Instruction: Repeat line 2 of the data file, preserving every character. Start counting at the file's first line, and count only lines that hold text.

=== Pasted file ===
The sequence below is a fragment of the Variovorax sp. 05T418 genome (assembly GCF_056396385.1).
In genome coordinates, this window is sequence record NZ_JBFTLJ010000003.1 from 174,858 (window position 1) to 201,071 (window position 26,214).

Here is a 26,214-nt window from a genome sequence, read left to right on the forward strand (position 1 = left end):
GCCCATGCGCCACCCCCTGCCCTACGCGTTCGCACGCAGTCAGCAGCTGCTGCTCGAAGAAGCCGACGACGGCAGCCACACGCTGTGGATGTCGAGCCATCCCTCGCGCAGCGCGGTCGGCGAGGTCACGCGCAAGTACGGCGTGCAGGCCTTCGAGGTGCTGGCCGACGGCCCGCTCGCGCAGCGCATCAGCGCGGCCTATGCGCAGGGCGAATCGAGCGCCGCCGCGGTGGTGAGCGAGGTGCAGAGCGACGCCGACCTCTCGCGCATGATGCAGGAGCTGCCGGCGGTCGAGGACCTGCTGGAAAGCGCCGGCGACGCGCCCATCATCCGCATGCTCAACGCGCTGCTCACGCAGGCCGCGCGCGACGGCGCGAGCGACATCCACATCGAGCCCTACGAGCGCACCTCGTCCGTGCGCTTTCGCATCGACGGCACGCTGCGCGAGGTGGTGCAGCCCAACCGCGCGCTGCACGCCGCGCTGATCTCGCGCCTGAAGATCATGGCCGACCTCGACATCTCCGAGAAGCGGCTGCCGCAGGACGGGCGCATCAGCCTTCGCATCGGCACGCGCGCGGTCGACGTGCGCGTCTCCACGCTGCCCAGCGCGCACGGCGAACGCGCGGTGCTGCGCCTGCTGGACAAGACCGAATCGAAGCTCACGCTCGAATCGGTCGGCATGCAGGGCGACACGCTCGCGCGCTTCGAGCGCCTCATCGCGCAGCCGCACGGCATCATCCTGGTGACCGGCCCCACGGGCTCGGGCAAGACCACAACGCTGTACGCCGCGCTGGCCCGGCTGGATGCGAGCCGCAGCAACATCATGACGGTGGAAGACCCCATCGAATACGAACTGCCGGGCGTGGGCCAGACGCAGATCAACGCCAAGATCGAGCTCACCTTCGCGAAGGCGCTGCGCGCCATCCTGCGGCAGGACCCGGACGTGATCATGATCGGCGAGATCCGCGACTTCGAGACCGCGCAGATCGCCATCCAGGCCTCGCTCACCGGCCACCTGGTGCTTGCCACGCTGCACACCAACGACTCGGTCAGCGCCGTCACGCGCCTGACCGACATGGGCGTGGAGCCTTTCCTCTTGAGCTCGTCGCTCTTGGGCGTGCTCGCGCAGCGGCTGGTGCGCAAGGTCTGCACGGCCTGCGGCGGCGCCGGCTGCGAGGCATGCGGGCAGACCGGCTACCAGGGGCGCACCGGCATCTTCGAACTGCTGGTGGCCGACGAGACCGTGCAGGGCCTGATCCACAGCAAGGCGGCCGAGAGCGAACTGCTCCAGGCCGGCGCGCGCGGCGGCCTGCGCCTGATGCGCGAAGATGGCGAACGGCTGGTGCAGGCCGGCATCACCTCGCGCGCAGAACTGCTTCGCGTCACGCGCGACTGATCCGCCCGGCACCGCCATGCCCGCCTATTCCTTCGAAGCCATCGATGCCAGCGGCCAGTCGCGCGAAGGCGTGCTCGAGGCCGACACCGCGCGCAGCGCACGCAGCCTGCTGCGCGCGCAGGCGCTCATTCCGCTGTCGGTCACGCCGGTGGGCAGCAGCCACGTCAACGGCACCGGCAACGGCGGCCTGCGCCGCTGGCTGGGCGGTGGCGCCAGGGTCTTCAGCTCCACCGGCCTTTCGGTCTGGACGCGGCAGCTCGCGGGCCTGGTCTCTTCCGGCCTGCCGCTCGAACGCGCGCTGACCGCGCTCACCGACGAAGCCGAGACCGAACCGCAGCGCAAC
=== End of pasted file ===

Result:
In genome coordinates, this window is sequence record NZ_JBFTLJ010000003.1 from 174,858 (window position 1) to 201,071 (window position 26,214).